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  • Berlin entrepreneurs: Sofie Andersson


Berlin entrepreneurs: Sofie Andersson

INTERVIEW: Featured in our December gift guide, Andersson's newly launched lingerie label Anekdot uses off-cuts and production leftovers to craft unique upcycled underwear. We asked her to share some of her own anecdotes on fashion and ethics.

Image for Berlin entrepreneurs: Sofie Andersson
Photo by Marlen Stahlhuth

Does ethical underwear tickle your fancy for this festive season? Then Sofie Andersson’s newly launched, handcrafted lingerie label Anekdot will be right up your alley. Her two-person team brings Berlin its very own ‘upcycled’ underwear where off-cuts, production leftovers, dead stock and vintage trimmings are turned into some damn sexy lingerie. Anekdot’s range of sheer panties, lace-trimmed bralettes and matching sets are as original as they are sustainable. But what do anecdotes have to do with underwear? Find out as we speak to Andersson about her three-person crusade for ethical undies in the world of fast fashion.

What do anecdotes have to do with underwear?

Anecdotes define and enhance stories, experiences and people. The materials used in our collections are high-quality leftovers emerging from industry overproduction. Our label name refers to the interesting stories of these fabrics.

Where did the concept come from and how did you take it from an idea to a concrete reality?

I’m a fashion designer educated in Italy where I learnt everything about the artisanal and handmade – pure craftsmanship born out from passion, skills and artistry. I’m not happy with the social injustices and environmental crises caused by the ‘fast fashion’ industry and I respond to that by implementing an intimate relationship with materials that the industry leaves behind. I’ve been sewing since I was very young, but always ready-to-wear. Making underwear is completely different than normal collection making and tailoring, which I realised when I made my first sample. My first underwear creations really didn’t look great. But the difficulties made it more exciting and I did it over and over again until I made it work.

How did you make it happen in Berlin?

I relocated to Berlin with the vision to start Anekdot as a part-time occupation; a platform where I can use my creativity to be a part of revolutionizing fashion. Upon arriving here, I realised Berlin is full of design/art markets, open-minded shops for young brands and helpful people in the field – components that truly help to kick off! I started to attend the design markets and the great feedback from people kept me going. And I’m extremely lucky to be surrounded by brave, creative people who follow their passion and work with their artistry. Here I know a self-taught hat maker, a jewellery maker, a girl making vegan lip glosses, photographers, the list goes on…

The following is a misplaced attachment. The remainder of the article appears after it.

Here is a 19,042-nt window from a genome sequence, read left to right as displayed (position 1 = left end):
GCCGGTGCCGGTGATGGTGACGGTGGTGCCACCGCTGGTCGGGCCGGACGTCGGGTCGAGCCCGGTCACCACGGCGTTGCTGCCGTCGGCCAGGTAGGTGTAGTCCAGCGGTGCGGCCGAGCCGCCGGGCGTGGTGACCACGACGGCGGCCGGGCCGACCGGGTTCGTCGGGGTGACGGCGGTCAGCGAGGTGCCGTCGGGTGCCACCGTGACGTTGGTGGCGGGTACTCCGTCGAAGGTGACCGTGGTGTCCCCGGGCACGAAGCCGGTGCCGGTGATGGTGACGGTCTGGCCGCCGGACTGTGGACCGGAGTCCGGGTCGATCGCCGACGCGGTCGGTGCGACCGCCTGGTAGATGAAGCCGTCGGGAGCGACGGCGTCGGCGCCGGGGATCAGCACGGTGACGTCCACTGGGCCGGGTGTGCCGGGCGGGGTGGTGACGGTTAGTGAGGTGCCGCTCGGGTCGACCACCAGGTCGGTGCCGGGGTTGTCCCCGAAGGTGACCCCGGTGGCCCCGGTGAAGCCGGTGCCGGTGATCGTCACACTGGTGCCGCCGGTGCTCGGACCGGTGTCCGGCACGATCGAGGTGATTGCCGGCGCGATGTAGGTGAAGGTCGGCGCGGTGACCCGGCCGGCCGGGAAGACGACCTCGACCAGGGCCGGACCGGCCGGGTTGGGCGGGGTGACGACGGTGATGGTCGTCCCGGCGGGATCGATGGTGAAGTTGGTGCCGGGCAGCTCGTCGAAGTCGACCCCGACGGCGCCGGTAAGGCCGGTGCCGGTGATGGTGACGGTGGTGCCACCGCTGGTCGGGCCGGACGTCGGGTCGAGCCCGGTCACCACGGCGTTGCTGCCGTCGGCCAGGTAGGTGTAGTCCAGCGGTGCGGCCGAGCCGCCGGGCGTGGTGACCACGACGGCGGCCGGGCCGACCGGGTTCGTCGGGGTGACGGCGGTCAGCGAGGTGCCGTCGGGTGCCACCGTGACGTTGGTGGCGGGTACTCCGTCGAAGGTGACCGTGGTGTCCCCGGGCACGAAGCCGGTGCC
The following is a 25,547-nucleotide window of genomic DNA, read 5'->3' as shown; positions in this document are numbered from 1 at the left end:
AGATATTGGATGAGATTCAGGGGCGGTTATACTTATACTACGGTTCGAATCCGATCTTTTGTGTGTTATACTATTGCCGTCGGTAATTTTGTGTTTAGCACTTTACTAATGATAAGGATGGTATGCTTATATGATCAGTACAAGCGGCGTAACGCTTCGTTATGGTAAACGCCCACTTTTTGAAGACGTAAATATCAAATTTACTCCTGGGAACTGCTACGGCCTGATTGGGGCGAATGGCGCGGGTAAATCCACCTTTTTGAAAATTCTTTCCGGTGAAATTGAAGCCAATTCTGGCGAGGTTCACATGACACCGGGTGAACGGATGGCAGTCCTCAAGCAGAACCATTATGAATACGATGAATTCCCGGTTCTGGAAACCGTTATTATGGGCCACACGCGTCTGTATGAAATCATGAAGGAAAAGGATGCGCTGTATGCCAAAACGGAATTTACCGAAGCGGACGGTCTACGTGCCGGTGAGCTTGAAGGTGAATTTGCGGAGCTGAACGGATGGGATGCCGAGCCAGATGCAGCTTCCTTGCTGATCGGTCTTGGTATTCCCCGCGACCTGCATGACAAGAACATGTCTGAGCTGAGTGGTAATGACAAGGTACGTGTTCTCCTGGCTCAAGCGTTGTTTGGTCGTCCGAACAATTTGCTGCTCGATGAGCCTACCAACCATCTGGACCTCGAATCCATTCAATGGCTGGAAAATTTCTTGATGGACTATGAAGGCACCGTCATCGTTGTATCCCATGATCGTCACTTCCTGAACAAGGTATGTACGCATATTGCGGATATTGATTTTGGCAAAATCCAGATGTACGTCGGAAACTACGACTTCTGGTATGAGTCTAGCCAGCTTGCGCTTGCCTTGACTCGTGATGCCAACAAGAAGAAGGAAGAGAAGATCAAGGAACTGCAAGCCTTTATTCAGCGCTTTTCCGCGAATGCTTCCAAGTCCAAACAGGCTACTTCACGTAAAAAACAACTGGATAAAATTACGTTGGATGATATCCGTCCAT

Image for Berlin entrepreneurs: Sofie Andersson
From “The Motel Collection”. Photo by Irene De La Selva

How do you make ethical underwear?

First I source the materials. It could be a closing down factory, makers’ surplus, production errors or miscalculations. Most our fabrics comes from London or Italy at the moment, since I still have the most contacts there. The most interesting place I sourced materials was while in Florence this September. Wandering in an antique market, we met a lovely couple selling unused vintage laces; beautiful French ones originally produced for luxury fashion brands in the late 1970s. An amazing coincidence!

Then I make the design sketches, draft the patterns and scale them to each size. We test the fit and start cutting the fabric. Each pattern needs to be cut out of however many layers of fabric are used, sewn together, pressed neatly, and have edges finished and trimmings applied. We do all our production in our own small studio.

What is the most unusual set of lingerie you have made?

One of the first styles I did was finished with a button in front instead of a bow. I found these incredible unique silver buttons looking like abstract seashells in my favourite vintage boutique and just felt the need to make them wearable.

Where do you want to take Anekdot in the next 5-10 years?

I am pretty humble in that way, and want to be small, local and precious; like the small local bakery making the most delicious cinnamon buns. In the near future I want to spread Anekdot products to more cities and countries and I am brainstorming ideas on how to make that possible and still follow my ethics.

What is your usual daily routine for Anekdot?

I start the day with a few hours of replying to emails, looking over marketing, ordering new material, booking meetings or brainstorming new ideas and making goals for what to create during the day. Then I bust out the patterns, scissors, fabric and coffee and get moving. I prefer to sew in daylight with lively music or inspiring talks. I then photograph and ship everything from my same small studio. There are always unexpected events popping up, and I love to break with a self-made juice made from seasonal fruits!

Why is underwear important for the fashion industry?

Underwear is a very personal kind of garment. It’s created as a sophisticated secret, hidden underclothes that still have the power to change the way a person feels. And crafting underwear means that I can use even the smallest pieces of fabric and details to create something beautiful and wearable.

What advice do you have for aspiring entrepreneurs in Berlin?

Trust your guts.

What is your business motto?

Do what you can, with what you have, where you are.

Check out her shop at www.anekdotboutique.com.